Sunday Reflection & Rector’s Corner

The Mission of God for the People of God

Jesus used much of the time He spent with His disciples both telling them and showing them why He came to Earth. It is about the mission that the nations and peoples of the world would be blessed.

This blessing ultimately is a restoration of the relationship between God and Creation. But the blessing, and thus the mission, goes beyond just having a personal relationship with God.  It includes a meeting of the simplest –and yet most profound—needs of all people. This mission has a global initiative.  It includes our own communities.

As the Church has been called and commissioned to continue the Mission of Jesus Christ.  Our passage this morning goes a long way in helping us understand a little better what this mission is and what it means to us.

We see all through the Gospels and the first part of Acts, Jesus preparing the disciples to take on His ministry. So when we speak of what Jesus was anointed to do, we can safely say that His mission is our mission, that we are a part of the Mission of Jesus Christ.

This is what the Church is all about. Jesus said to preach “good news.” So the idea of this Mission and Stewardship, this making everything right is a hope that we have for the future, hopefully the near future.  It is a hope for a “making everything right.”

There is also an element of the “acceptable year of the Lord” that should be “already.”  That is the mission that Jesus, in this passage, was saying that He was on:  part of the Mission of God.

When we give Him our all and invite Him to fill  us that is when He fills us.  God will fill you fully and that is when you can know how to accomplish the mission of God.  You won’t have to wonder; the Holy Spirit will guide you!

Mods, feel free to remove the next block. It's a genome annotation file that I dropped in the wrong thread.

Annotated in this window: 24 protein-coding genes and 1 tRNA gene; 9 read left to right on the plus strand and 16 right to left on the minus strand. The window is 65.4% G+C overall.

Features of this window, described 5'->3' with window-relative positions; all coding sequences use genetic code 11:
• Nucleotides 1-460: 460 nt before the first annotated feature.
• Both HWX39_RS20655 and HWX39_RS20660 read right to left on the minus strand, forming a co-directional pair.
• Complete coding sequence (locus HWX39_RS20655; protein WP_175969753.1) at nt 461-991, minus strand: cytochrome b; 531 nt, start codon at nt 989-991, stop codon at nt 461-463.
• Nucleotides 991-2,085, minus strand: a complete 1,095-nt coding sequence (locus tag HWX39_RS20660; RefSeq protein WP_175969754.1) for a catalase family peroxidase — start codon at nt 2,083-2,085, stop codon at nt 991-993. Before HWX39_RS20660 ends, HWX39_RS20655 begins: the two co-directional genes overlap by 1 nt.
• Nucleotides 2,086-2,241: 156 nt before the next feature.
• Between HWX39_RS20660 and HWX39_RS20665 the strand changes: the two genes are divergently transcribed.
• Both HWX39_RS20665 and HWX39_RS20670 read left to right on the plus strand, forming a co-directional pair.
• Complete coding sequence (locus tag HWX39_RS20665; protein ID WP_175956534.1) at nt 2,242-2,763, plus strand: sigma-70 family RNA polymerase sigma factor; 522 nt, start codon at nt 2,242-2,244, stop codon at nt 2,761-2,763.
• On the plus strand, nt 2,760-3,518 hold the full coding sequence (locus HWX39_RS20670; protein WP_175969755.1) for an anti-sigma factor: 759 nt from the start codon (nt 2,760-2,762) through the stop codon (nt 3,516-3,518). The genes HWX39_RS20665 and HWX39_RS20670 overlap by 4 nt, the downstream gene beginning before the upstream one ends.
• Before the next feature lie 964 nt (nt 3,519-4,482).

Stewardship: A Faithful Response to God’s Mission: STEWARDSHIP is a core Christian practice rooted in scripture. The Bible offers stories on human stewardship that begins with God’s purpose in setting our first ancestor in the garden “to till and keep it”, and ends in the new creation, in a recurring pattern of crisis and resolution. That pattern of human crisis and divine resolution flows through the Bible — in the creation, in the covenant with Abraham, in the law, the prophets and the writings of the Hebrew scripture, in the life of Jesus, and in the continuing life of his disciples after the resurrection.

The gospel today opens up the beginning of the Galilean Ministry of Jesus. This stewardship models a unique approach for all baptized. When are called to turn our focus on MISSION.  When we use the language of stewardship to address our missionary calling, its means that our religious agenda is all about God’s mission to and for the world.

God sets out in mission to make all things new. It is God’s mission to transform persons, to redeem us and restore us to joyful and useful participation in God’s work. It is God’s mission to transform the church as well, to redeem and restore our common life so that we might live as stewards of God’s abundant gifts, and invite others into that stewardship – for the sake of the world God loves.

Stewardship is a response to the mission of God. When we invite persons into the church, we also invite them into the practices of faithful stewardship.

There is only one essential stewardship question: Will we make use of resources entrusted to us to serve God’s mission, or for purposes that we ourselves devise or that are thrust upon us by an economy that depends absolutely on growing consumption to sustain it?

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